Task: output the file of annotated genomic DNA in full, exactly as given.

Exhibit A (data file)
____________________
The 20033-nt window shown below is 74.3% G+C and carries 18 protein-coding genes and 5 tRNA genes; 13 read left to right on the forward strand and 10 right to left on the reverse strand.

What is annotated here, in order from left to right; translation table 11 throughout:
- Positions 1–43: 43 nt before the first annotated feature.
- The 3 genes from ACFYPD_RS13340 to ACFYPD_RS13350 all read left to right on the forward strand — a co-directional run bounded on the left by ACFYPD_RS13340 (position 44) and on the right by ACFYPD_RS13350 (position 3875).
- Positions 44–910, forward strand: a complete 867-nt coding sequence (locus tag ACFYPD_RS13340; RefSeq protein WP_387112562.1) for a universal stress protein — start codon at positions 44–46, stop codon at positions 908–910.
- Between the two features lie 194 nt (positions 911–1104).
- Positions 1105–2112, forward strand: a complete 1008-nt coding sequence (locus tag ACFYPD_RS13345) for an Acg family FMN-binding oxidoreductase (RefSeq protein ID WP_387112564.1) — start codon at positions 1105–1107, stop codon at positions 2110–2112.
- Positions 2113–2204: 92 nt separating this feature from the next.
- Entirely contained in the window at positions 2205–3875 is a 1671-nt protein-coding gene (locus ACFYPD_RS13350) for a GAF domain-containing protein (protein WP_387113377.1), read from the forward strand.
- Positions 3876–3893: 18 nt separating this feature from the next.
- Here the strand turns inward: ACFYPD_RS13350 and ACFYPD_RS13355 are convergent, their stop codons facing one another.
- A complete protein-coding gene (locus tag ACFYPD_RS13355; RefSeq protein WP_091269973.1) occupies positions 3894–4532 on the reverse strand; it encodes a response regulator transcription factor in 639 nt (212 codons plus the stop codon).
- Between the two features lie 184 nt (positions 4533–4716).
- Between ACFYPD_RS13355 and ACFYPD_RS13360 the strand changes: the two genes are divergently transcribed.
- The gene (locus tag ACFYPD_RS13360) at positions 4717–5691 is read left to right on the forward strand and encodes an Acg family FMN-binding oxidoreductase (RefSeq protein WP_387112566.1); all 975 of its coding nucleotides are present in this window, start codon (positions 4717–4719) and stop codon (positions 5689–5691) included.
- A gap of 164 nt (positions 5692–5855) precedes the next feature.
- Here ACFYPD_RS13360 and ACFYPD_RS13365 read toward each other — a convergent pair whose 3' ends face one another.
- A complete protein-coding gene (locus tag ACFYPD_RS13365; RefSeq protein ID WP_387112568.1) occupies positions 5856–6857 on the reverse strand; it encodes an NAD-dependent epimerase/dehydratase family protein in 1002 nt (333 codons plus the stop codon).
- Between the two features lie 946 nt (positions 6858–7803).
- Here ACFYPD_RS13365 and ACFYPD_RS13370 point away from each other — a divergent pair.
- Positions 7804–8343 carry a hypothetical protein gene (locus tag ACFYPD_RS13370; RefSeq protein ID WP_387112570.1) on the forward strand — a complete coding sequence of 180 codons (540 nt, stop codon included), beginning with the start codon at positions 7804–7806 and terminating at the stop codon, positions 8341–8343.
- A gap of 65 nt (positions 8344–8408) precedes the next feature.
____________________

The 20033-nt window shown below is 74.3% G+C and carries 18 protein-coding genes and 5 tRNA genes; 13 read left to right on the forward strand and 10 right to left on the reverse strand.

What is annotated here, in order from left to right; translation table 11 throughout:
- Positions 1–43: 43 nt before the first annotated feature.
- The 3 genes from ACFYPD_RS13340 to ACFYPD_RS13350 all read left to right on the forward strand — a co-directional run bounded on the left by ACFYPD_RS13340 (position 44) and on the right by ACFYPD_RS13350 (position 3875).
- Positions 44–910, forward strand: a complete 867-nt coding sequence (locus tag ACFYPD_RS13340; RefSeq protein WP_387112562.1) for a universal stress protein — start codon at positions 44–46, stop codon at positions 908–910.
- Between the two features lie 194 nt (positions 911–1104).
- Positions 1105–2112, forward strand: a complete 1008-nt coding sequence (locus tag ACFYPD_RS13345) for an Acg family FMN-binding oxidoreductase (RefSeq protein ID WP_387112564.1) — start codon at positions 1105–1107, stop codon at positions 2110–2112.
- Positions 2113–2204: 92 nt separating this feature from the next.
- Entirely contained in the window at positions 2205–3875 is a 1671-nt protein-coding gene (locus ACFYPD_RS13350) for a GAF domain-containing protein (protein WP_387113377.1), read from the forward strand.
- Positions 3876–3893: 18 nt separating this feature from the next.
- Here the strand turns inward: ACFYPD_RS13350 and ACFYPD_RS13355 are convergent, their stop codons facing one another.
- A complete protein-coding gene (locus tag ACFYPD_RS13355; RefSeq protein WP_091269973.1) occupies positions 3894–4532 on the reverse strand; it encodes a response regulator transcription factor in 639 nt (212 codons plus the stop codon).
- Between the two features lie 184 nt (positions 4533–4716).
- Between ACFYPD_RS13355 and ACFYPD_RS13360 the strand changes: the two genes are divergently transcribed.
- The gene (locus tag ACFYPD_RS13360) at positions 4717–5691 is read left to right on the forward strand and encodes an Acg family FMN-binding oxidoreductase (RefSeq protein WP_387112566.1); all 975 of its coding nucleotides are present in this window, start codon (positions 4717–4719) and stop codon (positions 5689–5691) included.
- A gap of 164 nt (positions 5692–5855) precedes the next feature.
- Here ACFYPD_RS13360 and ACFYPD_RS13365 read toward each other — a convergent pair whose 3' ends face one another.
- A complete protein-coding gene (locus tag ACFYPD_RS13365; RefSeq protein ID WP_387112568.1) occupies positions 5856–6857 on the reverse strand; it encodes an NAD-dependent epimerase/dehydratase family protein in 1002 nt (333 codons plus the stop codon).
- Between the two features lie 946 nt (positions 6858–7803).
- Here ACFYPD_RS13365 and ACFYPD_RS13370 point away from each other — a divergent pair.
- Positions 7804–8343 carry a hypothetical protein gene (locus tag ACFYPD_RS13370; RefSeq protein ID WP_387112570.1) on the forward strand — a complete coding sequence of 180 codons (540 nt, stop codon included), beginning with the start codon at positions 7804–7806 and terminating at the stop codon, positions 8341–8343.
- A gap of 65 nt (positions 8344–8408) precedes the next feature.